Greece finds itself at the bottom of the ladder among European nations when it comes to creating high-tech job opportunities, according to analysis from Teneo. This disparity is projected to widen further over the next decade as other countries make rapid strides in their digital transitions.

Recent advancements in genetic artificial intelligence (AI) and biosciences indicate a potential acceleration in the reshaping of professional landscapes. Forecasts for the expansion of high-tech professions highlight significant variations in the pace of these transformations across different geographical regions.

Meanwhile, Scandinavian countries such as Sweden and Finland, boasting robust knowledge-intensive sectors, are poised to maintain their leadership in the high-tech realm. Similarly, certain Central and Eastern European nations such as Slovenia, Estonia, and the Czech Republic are expected to see continued growth in their high-tech sectors.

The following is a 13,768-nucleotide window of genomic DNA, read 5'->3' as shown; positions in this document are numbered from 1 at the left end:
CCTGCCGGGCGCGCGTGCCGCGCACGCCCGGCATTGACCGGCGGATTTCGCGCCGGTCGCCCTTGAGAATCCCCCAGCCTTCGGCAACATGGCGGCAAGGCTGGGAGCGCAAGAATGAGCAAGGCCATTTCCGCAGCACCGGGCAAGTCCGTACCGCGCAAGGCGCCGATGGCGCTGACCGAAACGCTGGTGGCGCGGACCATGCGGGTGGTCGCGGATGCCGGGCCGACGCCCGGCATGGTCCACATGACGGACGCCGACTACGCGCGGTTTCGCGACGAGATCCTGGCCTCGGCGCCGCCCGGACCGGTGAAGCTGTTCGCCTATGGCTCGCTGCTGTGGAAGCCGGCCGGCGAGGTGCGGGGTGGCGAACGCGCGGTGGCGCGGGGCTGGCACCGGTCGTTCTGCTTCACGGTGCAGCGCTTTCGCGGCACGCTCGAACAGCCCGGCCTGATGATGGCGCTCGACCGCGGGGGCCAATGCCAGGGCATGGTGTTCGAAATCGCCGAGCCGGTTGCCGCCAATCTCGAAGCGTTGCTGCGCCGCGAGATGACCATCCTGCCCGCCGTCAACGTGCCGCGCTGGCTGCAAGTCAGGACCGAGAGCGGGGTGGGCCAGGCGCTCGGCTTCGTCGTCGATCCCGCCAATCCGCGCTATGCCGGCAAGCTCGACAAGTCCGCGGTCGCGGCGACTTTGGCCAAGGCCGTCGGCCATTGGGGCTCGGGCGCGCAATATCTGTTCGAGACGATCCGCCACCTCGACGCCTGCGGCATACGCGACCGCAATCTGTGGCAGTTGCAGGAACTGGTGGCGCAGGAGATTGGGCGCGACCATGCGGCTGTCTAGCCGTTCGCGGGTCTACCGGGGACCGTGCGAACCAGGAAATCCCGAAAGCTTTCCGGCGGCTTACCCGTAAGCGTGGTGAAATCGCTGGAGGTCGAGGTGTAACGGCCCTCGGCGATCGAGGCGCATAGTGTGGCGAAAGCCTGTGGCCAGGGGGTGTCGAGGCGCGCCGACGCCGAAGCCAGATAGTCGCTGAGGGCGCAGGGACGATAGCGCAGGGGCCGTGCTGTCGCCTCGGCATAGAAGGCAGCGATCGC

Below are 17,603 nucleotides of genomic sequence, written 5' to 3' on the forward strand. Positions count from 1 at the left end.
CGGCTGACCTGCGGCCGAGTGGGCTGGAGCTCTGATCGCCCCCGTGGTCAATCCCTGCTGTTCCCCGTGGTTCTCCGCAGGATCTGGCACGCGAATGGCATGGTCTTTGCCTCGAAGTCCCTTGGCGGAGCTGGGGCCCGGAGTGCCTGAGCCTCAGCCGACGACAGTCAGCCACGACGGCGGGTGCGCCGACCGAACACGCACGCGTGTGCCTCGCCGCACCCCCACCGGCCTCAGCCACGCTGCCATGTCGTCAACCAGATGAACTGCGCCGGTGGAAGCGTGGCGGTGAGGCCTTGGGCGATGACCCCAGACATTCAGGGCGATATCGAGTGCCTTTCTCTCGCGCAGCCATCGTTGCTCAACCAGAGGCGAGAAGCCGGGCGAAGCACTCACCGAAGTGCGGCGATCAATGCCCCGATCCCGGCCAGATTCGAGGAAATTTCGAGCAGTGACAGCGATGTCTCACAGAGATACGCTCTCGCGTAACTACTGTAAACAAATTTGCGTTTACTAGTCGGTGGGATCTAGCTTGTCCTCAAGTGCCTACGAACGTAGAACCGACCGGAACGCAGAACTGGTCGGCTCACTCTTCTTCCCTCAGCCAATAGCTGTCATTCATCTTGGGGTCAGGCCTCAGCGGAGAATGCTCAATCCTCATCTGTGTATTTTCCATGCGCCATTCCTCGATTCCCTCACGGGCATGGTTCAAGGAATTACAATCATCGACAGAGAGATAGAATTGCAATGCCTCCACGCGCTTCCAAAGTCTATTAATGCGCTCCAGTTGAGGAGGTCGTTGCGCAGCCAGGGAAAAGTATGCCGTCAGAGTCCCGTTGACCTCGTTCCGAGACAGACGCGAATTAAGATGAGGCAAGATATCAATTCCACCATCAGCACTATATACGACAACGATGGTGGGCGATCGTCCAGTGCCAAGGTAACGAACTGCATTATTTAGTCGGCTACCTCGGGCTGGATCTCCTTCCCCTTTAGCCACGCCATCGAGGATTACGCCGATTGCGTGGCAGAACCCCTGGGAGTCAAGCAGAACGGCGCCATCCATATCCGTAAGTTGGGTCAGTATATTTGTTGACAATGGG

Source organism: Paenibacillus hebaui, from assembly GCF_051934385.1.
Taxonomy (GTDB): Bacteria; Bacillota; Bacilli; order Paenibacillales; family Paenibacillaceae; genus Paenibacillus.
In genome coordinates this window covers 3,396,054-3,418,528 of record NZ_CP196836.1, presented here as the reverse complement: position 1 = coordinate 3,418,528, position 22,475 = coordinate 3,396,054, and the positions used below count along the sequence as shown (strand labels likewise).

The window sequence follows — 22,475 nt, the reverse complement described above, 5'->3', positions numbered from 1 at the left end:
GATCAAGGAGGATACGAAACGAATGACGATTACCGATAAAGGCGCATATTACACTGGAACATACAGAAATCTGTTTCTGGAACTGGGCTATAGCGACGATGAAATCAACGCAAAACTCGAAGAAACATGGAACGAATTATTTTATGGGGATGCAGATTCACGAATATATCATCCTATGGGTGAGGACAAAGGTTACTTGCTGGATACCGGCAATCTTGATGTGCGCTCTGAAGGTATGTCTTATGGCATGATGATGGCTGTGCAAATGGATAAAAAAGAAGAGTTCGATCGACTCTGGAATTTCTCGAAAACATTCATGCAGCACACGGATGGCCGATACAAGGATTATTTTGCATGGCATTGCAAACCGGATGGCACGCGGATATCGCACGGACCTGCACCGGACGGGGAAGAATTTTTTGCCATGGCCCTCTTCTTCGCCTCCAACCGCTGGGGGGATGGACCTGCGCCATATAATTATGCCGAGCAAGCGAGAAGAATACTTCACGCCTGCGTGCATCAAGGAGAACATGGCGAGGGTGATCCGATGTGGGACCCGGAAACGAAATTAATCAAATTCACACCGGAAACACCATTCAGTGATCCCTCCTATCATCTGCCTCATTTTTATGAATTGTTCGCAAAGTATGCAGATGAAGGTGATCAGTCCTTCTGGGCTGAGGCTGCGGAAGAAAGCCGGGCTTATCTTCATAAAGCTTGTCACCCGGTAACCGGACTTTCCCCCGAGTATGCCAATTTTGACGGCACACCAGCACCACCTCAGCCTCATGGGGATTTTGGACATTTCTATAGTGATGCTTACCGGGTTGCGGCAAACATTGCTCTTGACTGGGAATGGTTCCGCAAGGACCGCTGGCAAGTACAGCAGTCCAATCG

However, a recent study conducted by the Center of Planning and Economic Research indicates Greece’s significant lag in embracing digital transition initiatives. This delay has led to a rapid decrease of Greece’s competitive position compared to its European counterparts.

Consequently, the gap Greece needs to bridge is substantial, despite noteworthy efforts towards digital transformation. Hindered by both a delayed start and the impact of the pandemic, Greece’s progress towards reaching the European average in digitalization appears slower than desired.


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